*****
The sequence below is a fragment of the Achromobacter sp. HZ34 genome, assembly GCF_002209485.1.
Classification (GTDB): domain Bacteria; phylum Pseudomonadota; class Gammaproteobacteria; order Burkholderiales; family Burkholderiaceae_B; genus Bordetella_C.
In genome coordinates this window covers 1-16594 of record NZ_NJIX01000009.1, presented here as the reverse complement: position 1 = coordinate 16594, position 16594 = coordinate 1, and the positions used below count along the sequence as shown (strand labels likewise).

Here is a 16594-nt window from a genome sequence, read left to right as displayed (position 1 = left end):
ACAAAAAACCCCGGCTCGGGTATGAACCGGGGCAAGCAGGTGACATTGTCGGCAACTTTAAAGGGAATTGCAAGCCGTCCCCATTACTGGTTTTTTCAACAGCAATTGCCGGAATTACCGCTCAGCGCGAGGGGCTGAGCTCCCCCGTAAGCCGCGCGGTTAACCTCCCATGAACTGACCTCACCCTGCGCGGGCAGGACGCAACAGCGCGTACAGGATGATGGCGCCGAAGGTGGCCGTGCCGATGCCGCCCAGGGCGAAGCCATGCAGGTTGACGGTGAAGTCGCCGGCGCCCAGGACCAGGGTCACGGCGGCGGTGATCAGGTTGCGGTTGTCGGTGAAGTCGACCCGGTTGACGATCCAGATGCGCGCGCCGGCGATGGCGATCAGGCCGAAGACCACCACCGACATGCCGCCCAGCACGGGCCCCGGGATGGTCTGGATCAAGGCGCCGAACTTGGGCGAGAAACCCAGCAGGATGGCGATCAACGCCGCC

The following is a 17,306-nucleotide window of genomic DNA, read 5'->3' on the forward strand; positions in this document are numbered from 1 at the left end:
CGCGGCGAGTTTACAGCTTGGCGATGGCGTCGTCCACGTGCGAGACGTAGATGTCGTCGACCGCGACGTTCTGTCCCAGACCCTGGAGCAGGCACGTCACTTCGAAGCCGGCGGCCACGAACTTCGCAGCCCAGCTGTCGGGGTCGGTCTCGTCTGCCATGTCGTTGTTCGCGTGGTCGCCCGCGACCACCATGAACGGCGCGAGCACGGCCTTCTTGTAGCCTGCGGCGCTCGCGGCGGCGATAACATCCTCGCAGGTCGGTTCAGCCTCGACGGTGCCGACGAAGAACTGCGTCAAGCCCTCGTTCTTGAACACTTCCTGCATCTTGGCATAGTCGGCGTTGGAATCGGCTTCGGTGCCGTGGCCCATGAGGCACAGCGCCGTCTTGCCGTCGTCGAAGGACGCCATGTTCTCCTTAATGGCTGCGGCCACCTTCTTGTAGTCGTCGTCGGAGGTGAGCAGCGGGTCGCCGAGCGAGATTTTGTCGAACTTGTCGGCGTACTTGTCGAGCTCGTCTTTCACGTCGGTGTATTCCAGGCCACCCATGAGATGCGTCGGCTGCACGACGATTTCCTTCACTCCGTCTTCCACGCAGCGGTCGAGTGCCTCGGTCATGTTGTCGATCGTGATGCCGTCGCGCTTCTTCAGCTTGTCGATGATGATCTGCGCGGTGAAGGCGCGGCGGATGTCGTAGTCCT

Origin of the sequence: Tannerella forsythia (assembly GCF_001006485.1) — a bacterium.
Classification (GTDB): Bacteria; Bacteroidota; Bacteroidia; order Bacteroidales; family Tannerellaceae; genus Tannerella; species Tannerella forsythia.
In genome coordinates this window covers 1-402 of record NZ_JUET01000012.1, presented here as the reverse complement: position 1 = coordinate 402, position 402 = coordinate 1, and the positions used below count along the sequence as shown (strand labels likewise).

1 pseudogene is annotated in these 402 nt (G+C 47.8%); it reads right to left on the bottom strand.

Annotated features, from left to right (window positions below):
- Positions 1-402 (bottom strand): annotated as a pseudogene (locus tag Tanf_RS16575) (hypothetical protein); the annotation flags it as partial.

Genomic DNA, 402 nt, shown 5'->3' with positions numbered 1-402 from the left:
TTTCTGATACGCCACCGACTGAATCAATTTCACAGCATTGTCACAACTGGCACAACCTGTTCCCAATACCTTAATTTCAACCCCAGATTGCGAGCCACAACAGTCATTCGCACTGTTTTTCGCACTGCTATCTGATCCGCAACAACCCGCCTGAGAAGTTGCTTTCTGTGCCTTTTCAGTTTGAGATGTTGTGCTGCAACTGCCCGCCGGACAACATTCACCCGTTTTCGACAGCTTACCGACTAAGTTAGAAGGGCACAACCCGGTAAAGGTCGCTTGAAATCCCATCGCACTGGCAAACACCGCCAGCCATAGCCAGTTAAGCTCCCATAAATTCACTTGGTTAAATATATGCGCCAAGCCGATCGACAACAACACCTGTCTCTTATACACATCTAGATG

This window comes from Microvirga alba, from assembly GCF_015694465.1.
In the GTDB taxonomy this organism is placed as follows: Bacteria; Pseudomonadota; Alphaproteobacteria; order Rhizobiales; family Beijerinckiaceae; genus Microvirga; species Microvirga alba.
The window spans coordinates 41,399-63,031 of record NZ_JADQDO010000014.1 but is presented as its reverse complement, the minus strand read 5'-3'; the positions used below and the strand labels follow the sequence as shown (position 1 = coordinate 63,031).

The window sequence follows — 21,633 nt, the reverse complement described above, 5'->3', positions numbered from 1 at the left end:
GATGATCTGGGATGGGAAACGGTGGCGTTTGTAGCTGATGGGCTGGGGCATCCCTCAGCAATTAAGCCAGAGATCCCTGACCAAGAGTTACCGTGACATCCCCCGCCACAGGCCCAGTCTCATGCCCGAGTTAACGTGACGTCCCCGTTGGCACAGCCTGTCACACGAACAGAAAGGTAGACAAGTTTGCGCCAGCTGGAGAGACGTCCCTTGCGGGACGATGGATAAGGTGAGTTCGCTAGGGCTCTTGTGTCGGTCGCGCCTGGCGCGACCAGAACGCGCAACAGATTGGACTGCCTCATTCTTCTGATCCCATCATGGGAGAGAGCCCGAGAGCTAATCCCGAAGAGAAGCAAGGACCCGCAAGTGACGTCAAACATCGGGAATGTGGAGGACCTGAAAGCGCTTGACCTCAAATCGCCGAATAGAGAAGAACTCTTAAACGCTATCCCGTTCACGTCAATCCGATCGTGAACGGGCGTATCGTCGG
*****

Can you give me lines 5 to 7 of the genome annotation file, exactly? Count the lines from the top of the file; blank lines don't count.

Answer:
ACAAAAAACCCCGGCTCGGGTATGAACCGGGGCAAGCAGGTGACATTGTCGGCAACTTTAAAGGGAATTGCAAGCCGTCCCCATTACTGGTTTTTTCAACAGCAATTGCCGGAATTACCGCTCAGCGCGAGGGGCTGAGCTCCCCCGTAAGCCGCGCGGTTAACCTCCCATGAACTGACCTCACCCTGCGCGGGCAGGACGCAACAGCGCGTACAGGATGATGGCGCCGAAGGTGGCCGTGCCGATGCCGCCCAGGGCGAAGCCATGCAGGTTGACGGTGAAGTCGCCGGCGCCCAGGACCAGGGTCACGGCGGCGGTGATCAGGTTGCGGTTGTCGGTGAAGTCGACCCGGTTGACGATCCAGATGCGCGCGCCGGCGATGGCGATCAGGCCGAAGACCACCACCGACATGCCGCCCAGCACGGGCCCCGGGATGGTCTGGATCAAGGCGCCGAACTTGGGCGAGAAACCCAGCAGGATGGCGATCAACGCCGCC

The following is a 17,306-nucleotide window of genomic DNA, read 5'->3' on the forward strand; positions in this document are numbered from 1 at the left end:
CGCGGCGAGTTTACAGCTTGGCGATGGCGTCGTCCACGTGCGAGACGTAGATGTCGTCGACCGCGACGTTCTGTCCCAGACCCTGGAGCAGGCACGTCACTTCGAAGCCGGCGGCCACGAACTTCGCAGCCCAGCTGTCGGGGTCGGTCTCGTCTGCCATGTCGTTGTTCGCGTGGTCGCCCGCGACCACCATGAACGGCGCGAGCACGGCCTTCTTGTAGCCTGCGGCGCTCGCGGCGGCGATAACATCCTCGCAGGTCGGTTCAGCCTCGACGGTGCCGACGAAGAACTGCGTCAAGCCCTCGTTCTTGAACACTTCCTGCATCTTGGCATAGTCGGCGTTGGAATCGGCTTCGGTGCCGTGGCCCATGAGGCACAGCGCCGTCTTGCCGTCGTCGAAGGACGCCATGTTCTCCTTAATGGCTGCGGCCACCTTCTTGTAGTCGTCGTCGGAGGTGAGCAGCGGGTCGCCGAGCGAGATTTTGTCGAACTTGTCGGCGTACTTGTCGAGCTCGTCTTTCACGTCGGTGTATTCCAGGCCACCCATGAGATGCGTCGGCTGCACGACGATTTCCTTCACTCCGTCTTCCACGCAGCGGTCGAGTGCCTCGGTCATGTTGTCGATCGTGATGCCGTCGCGCTTCTTCAGCTTGTCGATGATGATCTGCGCGGTGAAGGCGCGGCGGATGTCGTAGTCCT